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It is natural at the end of a year to look toward better things in the next one. I have never heard this sentiment expressed more than this time around. We have been through these terrible trials that have totally disrupted our lives. We are all focused on doing better, as we need to be, with a good end in sight.

At the same time, scientists are warning us that things will get worse before they get better. Now is not the time to let down our guard. We must persevere in order to get through to a better place or else we face even more losses than we might otherwise have.

There is no better advice than the old gospel song: Keep your hand on the plough, hold on.

We keep hearing that if we can just hold on until the vaccine comes, then we can relax and go back to normal. Based on the science, this is wistful thinking. It does not work this way.

Even after having the full vaccination against COVID, I will still wear a mask, keep my distance, wash my hands often, and refrain from travel and most inside spaces away from home and outside gatherings for a long time to come.

I am at high risk and I know that the vaccine is at most 95% effective. We still do not know if we can be carriers and pass the infection on to others.

I cannot take these risks or put others at risk by my actions.

Our new national leaders takes the science seriously. They believe in the role of good government to help all of our people. They are already focused on what unites us instead of what divides us.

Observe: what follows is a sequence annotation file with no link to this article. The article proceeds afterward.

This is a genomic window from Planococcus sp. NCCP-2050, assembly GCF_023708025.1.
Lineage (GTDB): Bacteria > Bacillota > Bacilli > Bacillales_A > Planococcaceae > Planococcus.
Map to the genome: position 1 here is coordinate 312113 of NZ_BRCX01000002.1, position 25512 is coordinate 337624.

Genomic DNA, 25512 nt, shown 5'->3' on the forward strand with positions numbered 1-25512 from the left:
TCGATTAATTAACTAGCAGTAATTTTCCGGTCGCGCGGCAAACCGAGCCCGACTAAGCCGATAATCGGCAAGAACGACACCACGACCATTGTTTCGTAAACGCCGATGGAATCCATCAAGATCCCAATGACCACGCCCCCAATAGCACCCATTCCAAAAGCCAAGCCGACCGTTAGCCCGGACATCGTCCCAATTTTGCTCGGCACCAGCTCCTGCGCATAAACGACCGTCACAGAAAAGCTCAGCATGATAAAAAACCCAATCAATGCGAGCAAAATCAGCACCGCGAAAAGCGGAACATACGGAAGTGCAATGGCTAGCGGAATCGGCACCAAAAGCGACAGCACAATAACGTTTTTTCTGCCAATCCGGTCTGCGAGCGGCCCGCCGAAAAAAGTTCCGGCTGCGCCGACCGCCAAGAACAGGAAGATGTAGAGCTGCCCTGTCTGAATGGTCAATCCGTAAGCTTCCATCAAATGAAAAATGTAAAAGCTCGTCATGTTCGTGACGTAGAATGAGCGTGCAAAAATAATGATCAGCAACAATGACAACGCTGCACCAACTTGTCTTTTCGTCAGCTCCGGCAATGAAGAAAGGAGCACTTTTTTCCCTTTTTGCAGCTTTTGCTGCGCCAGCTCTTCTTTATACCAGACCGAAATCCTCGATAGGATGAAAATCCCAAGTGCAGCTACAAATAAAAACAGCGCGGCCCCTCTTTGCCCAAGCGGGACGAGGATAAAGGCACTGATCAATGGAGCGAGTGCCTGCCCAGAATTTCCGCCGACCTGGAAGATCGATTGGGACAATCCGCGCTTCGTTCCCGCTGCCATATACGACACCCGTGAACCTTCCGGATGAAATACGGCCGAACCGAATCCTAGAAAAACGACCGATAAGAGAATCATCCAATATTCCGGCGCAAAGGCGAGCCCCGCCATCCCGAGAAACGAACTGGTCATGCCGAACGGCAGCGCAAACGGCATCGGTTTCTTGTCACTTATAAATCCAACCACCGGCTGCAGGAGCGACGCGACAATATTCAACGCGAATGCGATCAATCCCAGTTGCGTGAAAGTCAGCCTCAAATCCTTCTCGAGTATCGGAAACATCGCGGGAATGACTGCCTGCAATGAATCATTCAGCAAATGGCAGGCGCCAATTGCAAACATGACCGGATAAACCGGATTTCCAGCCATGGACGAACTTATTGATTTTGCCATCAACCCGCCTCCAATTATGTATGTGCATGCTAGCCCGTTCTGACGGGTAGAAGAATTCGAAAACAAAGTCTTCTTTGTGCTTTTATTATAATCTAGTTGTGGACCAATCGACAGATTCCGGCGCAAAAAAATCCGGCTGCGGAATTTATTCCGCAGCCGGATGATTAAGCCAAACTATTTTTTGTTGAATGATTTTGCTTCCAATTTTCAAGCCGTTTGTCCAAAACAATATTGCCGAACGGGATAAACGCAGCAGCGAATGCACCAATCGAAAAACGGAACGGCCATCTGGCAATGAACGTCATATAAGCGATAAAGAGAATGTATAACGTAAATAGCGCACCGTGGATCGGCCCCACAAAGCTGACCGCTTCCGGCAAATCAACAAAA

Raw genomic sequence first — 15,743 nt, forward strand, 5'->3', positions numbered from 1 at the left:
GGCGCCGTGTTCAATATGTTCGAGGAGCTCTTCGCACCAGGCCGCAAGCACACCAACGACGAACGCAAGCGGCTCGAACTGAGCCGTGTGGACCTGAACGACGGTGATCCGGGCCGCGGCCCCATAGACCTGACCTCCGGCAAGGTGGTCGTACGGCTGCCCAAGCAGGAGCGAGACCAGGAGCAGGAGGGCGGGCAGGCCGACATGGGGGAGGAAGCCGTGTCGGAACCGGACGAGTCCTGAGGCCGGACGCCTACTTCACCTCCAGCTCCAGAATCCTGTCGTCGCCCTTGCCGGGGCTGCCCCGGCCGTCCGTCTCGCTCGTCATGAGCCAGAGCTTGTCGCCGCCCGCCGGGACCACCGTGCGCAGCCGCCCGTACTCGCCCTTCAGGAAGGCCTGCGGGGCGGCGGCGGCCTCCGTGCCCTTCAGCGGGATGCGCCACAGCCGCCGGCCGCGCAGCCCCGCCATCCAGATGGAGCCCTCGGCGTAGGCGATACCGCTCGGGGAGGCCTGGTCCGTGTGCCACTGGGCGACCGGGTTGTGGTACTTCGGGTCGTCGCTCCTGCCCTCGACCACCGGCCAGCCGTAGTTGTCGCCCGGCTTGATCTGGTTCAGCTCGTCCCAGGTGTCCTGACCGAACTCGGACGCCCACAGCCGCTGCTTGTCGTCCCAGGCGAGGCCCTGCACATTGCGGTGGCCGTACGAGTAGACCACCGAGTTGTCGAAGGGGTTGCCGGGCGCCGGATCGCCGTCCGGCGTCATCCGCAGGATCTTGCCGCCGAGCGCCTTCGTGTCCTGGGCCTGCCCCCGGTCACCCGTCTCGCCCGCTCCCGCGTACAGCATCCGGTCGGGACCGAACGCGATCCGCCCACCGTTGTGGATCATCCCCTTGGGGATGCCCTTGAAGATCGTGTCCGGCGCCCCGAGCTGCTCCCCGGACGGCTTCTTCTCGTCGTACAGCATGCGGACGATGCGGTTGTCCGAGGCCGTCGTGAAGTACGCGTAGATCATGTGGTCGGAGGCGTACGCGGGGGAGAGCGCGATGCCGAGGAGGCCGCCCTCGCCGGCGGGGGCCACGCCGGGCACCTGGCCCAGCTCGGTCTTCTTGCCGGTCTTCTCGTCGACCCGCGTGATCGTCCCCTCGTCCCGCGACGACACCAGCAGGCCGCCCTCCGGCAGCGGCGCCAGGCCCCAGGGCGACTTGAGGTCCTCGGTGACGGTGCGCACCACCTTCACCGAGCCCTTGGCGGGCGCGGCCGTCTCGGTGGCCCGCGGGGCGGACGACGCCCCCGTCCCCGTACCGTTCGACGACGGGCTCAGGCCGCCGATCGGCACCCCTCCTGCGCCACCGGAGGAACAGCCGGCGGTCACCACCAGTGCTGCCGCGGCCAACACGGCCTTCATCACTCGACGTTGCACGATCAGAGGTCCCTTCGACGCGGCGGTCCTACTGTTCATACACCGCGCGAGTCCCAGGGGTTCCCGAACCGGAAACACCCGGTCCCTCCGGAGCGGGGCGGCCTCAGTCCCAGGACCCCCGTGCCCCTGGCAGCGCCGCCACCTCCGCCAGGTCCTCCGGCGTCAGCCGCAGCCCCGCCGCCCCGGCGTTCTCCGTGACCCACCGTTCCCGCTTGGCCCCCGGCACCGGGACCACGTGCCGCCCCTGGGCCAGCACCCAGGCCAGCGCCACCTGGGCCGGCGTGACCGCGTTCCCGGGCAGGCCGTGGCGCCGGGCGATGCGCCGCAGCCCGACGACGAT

We are also blessed with a senior U.S. senator who is leading the way nationally to provide the immediate practical supports that we need to get through this public health threat and support ourselves and our families.

Our challenge now is to help our neighbors to take this pandemic seriously and do their part to use precautions, get vaccinated as soon as they can, and do whatever it takes to protect themselves and each other until we all can feel safe.

We will have time after that for in person connections, reunions, and travel. The tunnel may be a long one, but we can still see the light at the end of it. The better we can do now and ongoing, the sooner we will be able to get through it.

We must love and support each other during this long and sometimes lonely process of getting to a day that is truly better for all of us.

Betty Rivard, of Charleston, is a retired social worker and planner for the West Virginia Department of Health and Human Resources.